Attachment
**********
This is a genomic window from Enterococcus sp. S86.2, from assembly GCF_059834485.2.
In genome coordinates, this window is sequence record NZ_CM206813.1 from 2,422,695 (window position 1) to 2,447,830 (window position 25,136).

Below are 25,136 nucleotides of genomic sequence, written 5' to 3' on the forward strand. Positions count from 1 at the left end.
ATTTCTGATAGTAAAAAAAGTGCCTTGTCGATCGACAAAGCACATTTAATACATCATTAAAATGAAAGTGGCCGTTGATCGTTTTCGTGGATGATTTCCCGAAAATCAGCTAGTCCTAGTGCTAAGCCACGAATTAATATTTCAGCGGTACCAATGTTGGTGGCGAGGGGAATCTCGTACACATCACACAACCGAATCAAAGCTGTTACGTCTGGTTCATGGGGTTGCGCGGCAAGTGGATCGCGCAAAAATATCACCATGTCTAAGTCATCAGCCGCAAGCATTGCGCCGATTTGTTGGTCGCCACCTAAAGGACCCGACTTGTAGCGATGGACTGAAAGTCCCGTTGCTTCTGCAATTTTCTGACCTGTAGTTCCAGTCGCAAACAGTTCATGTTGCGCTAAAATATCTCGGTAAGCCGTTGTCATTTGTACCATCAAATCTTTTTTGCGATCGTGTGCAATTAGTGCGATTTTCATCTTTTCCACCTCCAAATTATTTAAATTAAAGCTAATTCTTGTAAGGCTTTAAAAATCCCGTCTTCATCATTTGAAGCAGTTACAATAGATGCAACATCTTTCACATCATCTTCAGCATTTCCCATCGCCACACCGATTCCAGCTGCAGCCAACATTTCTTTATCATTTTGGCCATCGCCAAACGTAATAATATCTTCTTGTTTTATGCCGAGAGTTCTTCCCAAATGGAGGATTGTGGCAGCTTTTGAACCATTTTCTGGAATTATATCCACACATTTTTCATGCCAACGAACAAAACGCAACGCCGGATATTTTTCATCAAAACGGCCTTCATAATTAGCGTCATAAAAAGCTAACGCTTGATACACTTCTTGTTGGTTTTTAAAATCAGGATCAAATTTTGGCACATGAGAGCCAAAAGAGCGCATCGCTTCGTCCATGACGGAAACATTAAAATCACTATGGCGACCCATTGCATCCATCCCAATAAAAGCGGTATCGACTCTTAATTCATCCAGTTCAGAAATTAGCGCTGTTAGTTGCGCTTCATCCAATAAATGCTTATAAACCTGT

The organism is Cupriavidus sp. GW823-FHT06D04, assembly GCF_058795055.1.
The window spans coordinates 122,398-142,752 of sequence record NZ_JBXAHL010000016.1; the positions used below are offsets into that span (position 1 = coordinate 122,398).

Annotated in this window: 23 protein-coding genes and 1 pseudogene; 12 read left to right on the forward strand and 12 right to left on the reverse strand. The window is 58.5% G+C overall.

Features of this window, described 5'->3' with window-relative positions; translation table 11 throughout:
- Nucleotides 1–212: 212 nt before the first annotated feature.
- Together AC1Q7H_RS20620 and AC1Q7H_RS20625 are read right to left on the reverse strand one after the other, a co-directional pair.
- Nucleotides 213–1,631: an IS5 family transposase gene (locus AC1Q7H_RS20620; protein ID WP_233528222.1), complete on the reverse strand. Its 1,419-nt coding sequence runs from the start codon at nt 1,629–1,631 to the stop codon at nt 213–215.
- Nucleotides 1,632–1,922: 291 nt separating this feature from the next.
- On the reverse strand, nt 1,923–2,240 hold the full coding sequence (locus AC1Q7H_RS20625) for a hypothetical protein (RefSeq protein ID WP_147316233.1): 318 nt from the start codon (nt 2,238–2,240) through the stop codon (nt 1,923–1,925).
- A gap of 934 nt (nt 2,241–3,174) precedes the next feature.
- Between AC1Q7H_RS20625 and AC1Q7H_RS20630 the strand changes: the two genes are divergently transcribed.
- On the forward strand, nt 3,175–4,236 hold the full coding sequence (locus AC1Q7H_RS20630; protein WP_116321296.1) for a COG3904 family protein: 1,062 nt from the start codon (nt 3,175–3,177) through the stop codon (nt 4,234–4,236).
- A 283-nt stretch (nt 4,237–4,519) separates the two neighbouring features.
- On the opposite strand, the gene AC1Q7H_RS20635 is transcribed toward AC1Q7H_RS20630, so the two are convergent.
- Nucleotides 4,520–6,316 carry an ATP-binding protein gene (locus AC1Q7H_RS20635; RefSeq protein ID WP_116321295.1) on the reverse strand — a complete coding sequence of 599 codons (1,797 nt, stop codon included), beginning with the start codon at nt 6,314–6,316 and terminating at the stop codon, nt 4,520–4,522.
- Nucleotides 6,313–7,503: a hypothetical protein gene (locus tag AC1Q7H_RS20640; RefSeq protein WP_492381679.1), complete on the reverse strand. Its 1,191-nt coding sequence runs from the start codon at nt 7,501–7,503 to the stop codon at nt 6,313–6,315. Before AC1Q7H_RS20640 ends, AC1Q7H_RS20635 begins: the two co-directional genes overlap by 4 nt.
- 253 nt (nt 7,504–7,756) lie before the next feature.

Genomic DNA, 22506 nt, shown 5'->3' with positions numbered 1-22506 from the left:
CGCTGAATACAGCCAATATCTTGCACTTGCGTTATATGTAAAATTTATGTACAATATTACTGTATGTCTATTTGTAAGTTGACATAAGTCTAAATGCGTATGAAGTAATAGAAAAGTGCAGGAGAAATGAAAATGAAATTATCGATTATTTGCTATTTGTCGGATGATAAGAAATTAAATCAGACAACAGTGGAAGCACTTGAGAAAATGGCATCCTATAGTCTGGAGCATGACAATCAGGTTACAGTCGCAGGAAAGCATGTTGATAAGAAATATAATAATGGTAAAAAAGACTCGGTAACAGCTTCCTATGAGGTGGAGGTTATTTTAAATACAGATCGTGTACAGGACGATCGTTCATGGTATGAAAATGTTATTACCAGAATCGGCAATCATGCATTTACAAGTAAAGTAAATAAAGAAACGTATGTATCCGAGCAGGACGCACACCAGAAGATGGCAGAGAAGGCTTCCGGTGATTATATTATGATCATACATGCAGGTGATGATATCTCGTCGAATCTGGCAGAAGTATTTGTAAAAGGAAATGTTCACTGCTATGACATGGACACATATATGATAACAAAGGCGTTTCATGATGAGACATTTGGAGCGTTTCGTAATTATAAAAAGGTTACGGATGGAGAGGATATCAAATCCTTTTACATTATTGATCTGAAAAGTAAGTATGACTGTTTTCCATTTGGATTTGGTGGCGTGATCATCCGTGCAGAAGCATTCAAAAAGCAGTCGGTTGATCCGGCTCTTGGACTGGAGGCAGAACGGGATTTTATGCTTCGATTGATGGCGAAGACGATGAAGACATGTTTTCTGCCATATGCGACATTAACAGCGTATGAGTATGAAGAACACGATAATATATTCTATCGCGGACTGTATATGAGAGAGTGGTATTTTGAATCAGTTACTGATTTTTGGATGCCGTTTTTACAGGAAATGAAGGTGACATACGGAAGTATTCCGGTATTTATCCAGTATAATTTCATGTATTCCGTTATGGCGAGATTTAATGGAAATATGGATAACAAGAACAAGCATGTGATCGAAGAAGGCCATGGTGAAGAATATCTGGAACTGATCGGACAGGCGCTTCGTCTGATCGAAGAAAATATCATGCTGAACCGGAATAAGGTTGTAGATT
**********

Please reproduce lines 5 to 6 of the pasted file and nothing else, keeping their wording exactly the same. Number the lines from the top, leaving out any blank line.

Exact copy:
The organism is Cupriavidus sp. GW823-FHT06D04, assembly GCF_058795055.1.
The window spans coordinates 122,398-142,752 of sequence record NZ_JBXAHL010000016.1; the positions used below are offsets into that span (position 1 = coordinate 122,398).